(NEW YORK) — While $27,000 can buy a nice car or be used as a down payment on a house, newlyweds in the U.S. would sooner spend it on their special day.
Since you only get married once — well, that’s the general intention, at least — no one can really blame couples for spending a small fortune on their wedding and reception.
Brides magazine in its annual survey says that the average cost of a wedding is now $26,989, which is down more than a grand from the 2008 peak of $28,082. However, David Jones, president of the Association of Independent Consumer Credit Counseling Agencies, thinks that couples could be a lot more frugal if they weren’t brainwashed by friends, family and fantasies of celebrity weddings.
The Brides survey, conducted in May with over 1,270 responses, found that while nine in ten couples set a budget, 30 percent go over it anyway, including 40 percent of those who plan destination weddings.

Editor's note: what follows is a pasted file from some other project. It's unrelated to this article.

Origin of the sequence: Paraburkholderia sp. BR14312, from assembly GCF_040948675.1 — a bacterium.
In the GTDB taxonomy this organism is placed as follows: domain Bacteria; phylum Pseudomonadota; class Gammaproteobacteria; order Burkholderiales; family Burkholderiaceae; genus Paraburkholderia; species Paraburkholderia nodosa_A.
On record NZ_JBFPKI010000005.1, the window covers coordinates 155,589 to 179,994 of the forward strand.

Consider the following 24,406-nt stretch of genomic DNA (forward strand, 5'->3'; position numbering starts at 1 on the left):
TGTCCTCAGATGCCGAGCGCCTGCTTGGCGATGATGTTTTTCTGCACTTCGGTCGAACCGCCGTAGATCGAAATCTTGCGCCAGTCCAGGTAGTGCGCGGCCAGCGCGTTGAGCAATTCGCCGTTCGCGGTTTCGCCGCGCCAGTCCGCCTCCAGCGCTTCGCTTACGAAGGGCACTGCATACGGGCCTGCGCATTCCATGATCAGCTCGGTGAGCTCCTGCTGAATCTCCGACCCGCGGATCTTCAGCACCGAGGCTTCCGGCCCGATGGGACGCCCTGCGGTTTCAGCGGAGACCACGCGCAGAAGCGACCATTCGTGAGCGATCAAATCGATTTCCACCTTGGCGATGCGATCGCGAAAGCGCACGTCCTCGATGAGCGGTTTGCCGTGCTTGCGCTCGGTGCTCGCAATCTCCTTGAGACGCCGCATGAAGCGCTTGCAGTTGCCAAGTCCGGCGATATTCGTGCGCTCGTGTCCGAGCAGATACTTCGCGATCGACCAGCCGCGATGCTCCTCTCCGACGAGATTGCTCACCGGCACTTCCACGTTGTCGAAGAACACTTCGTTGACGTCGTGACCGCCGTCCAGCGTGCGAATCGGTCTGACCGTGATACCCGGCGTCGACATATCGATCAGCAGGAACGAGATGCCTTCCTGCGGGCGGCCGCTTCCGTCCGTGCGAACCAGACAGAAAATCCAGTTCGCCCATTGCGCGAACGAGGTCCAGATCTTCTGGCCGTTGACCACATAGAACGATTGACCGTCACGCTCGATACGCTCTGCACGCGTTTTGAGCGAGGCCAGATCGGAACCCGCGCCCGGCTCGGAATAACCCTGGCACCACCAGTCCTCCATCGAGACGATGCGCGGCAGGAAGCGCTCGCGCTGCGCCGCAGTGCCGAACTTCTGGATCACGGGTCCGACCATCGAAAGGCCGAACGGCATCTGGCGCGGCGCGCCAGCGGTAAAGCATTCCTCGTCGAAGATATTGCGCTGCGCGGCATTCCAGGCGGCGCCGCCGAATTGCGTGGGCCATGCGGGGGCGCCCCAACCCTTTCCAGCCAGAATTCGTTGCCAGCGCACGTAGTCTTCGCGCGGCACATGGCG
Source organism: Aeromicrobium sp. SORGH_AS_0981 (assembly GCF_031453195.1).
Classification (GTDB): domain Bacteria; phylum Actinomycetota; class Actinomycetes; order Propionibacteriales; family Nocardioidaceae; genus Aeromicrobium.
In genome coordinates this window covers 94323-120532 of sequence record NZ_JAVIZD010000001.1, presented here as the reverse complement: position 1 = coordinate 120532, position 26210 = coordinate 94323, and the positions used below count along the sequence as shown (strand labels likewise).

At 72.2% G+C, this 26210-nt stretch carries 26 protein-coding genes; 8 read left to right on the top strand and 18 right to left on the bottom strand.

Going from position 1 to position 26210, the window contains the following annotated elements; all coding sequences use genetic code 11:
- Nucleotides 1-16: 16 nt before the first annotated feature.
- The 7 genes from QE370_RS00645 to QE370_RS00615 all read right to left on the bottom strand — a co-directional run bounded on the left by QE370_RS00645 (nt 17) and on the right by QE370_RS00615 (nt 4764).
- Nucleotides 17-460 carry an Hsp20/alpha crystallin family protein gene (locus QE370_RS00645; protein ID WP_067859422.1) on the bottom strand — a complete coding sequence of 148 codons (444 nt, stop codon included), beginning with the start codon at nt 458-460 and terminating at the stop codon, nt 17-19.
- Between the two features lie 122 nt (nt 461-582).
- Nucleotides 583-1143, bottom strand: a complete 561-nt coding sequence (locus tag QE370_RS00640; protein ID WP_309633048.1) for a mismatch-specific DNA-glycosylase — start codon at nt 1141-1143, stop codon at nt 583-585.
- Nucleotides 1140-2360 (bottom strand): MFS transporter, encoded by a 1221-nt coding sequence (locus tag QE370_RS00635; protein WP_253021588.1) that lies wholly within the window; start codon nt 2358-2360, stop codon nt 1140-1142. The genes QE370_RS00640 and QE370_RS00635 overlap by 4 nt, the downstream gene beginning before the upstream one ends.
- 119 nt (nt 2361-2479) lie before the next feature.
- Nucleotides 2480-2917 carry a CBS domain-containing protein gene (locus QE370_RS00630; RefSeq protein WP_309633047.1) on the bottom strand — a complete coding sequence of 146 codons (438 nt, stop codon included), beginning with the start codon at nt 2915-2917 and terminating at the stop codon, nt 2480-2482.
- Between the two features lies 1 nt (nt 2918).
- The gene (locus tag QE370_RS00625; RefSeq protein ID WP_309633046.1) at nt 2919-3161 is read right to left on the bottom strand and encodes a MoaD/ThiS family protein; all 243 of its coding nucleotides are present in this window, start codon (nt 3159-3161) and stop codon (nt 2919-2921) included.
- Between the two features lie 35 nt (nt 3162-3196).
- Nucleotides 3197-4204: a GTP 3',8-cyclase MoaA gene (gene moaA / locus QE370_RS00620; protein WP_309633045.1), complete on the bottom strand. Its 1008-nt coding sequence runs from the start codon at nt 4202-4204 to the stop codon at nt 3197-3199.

To help pay for the wedding and reception, seven in ten couples dip into their savings account, while 30 percent will use credit cards. Most are confident of settling all their debts within six months after walking down the aisle.
While it’s always nice to have parents foot the bill for the affair, 62 percent of couples say they’ll either pay for part or all of the reception. That includes 36 percent who claim they’ll take care of the entire cost.
As for what the wedding will do to their personal finances, 54 percent of couples say that the price tag, no matter how high, won’t derail their future plans to buy a car or a house or even start a family.
Copyright 2012 ABC News Radio
David Goldman, CNN
Ahiza Garcia, CNN
Jethro Mullen Ivana Kottasova and Patrick Gillespie, CNN
Brian Stelter, CNN Money